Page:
Screening for domestic violenceBMJ 2002; 325 doi: https://doi.org/10.1136/bmj.325.7377.1417 (Published 14 December 2002) Cite this as: BMJ 2002;325:1417
Cultural shift is needed
- Jo Nurse (Jo.Nurse@lshtm.ac.uk), specialist registrar in public health
- Health Policy Unit, London School of Hygiene and Tropical Medicine, London WC1E 7HT
- University of Michigan Hospitals and Health Centers, Obstetrics and Gynecology, Division of Women's Health, 1500 East Medical Center Drive, L 4000 Woman's 0276, Ann Arbor, MI 48109-0276, USA
- Mixenden Stones Surgery, Halifax HX2 8RQ
- Centre for the Study of Mothers' and Children's Health, La Trobe University,251 Faraday Street, Carlton, Victoria 3053, Australia
- Department of General Practice, University of Melbourne, Australia
- Department of Public Health, University of Aberdeen Medical School, Aberdeen AB25 2ZD
- East Lancashire Public Health Network, Accrington BB5 1LN
- Division of Reproductive Health, National Center for Chronic Disease Prevention and Health Promotion, Centers for Disease Control and Prevention, 4770 Buford Highway NE, Mail Stop K-35, Atlanta, GA 30341 USA
- Division of Violence Prevention, National Center for Injury Prevention and Control, Centers for Disease Control and Prevention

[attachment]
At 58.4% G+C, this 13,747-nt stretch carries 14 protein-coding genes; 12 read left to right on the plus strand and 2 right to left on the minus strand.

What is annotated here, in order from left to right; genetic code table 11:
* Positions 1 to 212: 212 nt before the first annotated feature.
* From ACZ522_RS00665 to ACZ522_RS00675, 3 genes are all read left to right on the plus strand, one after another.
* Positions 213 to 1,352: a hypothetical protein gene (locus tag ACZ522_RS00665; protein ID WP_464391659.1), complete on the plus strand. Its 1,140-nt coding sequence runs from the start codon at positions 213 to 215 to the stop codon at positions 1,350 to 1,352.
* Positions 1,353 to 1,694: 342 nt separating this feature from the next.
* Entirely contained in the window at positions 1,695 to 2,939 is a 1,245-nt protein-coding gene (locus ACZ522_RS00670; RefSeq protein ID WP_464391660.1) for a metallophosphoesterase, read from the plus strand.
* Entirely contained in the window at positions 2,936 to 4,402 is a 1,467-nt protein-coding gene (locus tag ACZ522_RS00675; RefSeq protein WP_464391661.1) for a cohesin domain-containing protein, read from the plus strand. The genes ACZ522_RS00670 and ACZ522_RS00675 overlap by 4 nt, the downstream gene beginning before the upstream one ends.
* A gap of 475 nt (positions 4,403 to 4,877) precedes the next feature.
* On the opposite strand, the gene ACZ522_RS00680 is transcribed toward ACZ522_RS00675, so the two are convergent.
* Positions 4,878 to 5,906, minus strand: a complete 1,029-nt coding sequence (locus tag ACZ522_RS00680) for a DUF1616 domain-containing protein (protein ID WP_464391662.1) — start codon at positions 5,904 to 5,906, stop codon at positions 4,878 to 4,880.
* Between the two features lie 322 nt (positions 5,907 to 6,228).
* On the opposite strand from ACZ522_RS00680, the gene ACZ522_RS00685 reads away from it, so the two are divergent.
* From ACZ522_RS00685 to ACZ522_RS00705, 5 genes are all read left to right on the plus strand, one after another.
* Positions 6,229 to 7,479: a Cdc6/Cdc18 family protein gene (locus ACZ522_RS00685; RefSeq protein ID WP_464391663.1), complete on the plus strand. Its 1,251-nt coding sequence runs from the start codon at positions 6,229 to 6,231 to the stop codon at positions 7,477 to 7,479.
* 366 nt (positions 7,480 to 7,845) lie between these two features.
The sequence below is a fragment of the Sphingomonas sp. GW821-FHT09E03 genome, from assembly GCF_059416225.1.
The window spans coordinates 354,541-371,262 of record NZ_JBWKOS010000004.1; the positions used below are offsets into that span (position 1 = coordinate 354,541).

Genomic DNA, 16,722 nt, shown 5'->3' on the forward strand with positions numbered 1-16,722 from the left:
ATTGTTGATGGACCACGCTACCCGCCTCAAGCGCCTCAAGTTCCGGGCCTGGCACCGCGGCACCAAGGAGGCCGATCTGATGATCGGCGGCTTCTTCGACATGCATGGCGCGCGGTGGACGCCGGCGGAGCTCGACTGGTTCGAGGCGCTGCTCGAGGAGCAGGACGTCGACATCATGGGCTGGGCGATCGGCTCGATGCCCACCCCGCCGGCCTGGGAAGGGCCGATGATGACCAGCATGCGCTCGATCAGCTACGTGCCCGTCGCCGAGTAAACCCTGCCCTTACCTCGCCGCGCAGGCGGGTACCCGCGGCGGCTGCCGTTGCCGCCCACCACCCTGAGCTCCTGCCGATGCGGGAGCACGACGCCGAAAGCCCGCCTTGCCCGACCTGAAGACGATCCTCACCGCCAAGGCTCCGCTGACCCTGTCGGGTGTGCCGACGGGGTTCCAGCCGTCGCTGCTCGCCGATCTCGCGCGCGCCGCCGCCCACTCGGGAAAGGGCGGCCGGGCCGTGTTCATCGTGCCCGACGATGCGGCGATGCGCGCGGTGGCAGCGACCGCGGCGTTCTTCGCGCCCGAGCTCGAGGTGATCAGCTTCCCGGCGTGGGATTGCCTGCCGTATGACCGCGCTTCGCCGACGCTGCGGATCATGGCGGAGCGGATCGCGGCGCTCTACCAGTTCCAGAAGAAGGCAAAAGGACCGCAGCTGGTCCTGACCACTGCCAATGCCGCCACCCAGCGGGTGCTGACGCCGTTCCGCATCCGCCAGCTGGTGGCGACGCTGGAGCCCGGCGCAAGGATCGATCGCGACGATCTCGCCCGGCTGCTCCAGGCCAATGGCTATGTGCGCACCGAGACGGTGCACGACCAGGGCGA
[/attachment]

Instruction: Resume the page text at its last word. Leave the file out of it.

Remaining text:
- Barts and the London, Queen Mary's School of Medicine and Dentistry, London E1 4NS
EDITOR—The systematic review of Ramsay et al makes a valuable contribution to the debate on whether to screen for domestic violence.1 This debate also needs to consider some of the wider cultural issues influencing the acceptability of the existence of domestic violence in society.
The taboo of recognising, acknowledging, and bringing into the open issues surrounding domestic violence has led to resistance by the health profession in dealing with what is increasingly becoming understood as an important influence on the health of women.2–5 Domestic violence is not unique: the recent history of the denial of the existence of child sexual abuse has undergone a major societal and cultural shift in the past 20 years, resulting in a heightening of awareness and recognition by health professionals and society at large.
A similar cultural shift is starting to take place in attitudes towards domestic violence—for example, with its inclusion within the community safety plans of local authorities. Although clear needs exist for research in determining the effectiveness of interventions for the prevention of domestic violence, part of the resistance towards screening for domestic violence seems to be related to negative attitudes held by health professionals.
To address this, more work needs to be done in assessing the training needs of health professionals in relation to domestic violence. Furthermore, the approach to dealing with domestic violence in the health sector may benefit from creating an environment whereby health professionals are seen not to support the use of violence as a means to deal with interpersonal conflict in any setting. A stronger emphasis needs to be placed on becoming a part of the cultural shift …
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